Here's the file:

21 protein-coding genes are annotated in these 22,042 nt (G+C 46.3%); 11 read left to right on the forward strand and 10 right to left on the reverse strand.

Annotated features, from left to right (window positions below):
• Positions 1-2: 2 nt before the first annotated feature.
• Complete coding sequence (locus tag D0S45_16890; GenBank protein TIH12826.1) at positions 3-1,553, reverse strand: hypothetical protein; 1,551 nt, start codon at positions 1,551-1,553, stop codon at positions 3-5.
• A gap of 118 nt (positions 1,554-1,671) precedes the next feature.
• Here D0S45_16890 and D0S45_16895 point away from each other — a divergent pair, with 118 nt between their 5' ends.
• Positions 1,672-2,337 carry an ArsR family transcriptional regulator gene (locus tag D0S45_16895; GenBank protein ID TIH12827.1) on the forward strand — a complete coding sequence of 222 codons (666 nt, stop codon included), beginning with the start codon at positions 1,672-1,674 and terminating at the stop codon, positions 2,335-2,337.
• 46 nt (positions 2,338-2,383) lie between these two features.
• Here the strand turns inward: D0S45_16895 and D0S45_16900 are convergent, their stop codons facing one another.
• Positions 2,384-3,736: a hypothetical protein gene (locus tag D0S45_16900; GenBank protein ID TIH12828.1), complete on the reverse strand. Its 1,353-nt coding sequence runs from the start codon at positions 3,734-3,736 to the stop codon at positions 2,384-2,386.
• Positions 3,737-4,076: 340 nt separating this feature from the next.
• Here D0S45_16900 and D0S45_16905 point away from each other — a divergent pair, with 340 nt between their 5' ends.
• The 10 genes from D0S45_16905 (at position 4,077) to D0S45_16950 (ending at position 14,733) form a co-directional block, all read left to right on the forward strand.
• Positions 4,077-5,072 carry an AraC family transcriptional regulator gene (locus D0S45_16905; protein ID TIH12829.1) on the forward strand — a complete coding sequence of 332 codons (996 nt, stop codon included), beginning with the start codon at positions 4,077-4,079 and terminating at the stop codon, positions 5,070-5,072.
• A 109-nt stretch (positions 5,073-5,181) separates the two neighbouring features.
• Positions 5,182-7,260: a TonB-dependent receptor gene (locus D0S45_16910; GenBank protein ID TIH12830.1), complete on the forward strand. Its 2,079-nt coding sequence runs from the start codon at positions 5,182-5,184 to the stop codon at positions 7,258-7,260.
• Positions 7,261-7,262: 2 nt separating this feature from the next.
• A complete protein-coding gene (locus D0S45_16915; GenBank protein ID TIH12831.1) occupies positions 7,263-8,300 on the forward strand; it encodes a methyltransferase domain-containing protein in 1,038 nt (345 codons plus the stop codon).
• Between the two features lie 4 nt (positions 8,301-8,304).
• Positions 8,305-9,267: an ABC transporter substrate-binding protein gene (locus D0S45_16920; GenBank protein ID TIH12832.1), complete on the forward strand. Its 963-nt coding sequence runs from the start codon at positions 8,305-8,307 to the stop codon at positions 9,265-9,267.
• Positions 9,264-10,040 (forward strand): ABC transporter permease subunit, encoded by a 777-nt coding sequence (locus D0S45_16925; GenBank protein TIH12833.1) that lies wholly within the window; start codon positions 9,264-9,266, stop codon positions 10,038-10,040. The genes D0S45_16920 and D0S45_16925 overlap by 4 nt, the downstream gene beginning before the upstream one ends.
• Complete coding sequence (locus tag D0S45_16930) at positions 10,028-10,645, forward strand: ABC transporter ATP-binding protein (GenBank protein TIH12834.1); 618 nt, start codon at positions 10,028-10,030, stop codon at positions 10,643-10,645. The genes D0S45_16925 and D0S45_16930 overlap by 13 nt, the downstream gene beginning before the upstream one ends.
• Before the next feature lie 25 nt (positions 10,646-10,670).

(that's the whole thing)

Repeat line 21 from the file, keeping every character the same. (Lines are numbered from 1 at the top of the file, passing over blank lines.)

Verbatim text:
• Positions 9,264-10,040 (forward strand): ABC transporter permease subunit, encoded by a 777-nt coding sequence (locus D0S45_16925; GenBank protein TIH12833.1) that lies wholly within the window; start codon positions 9,264-9,266, stop codon positions 10,038-10,040. The genes D0S45_16920 and D0S45_16925 overlap by 4 nt, the downstream gene beginning before the upstream one ends.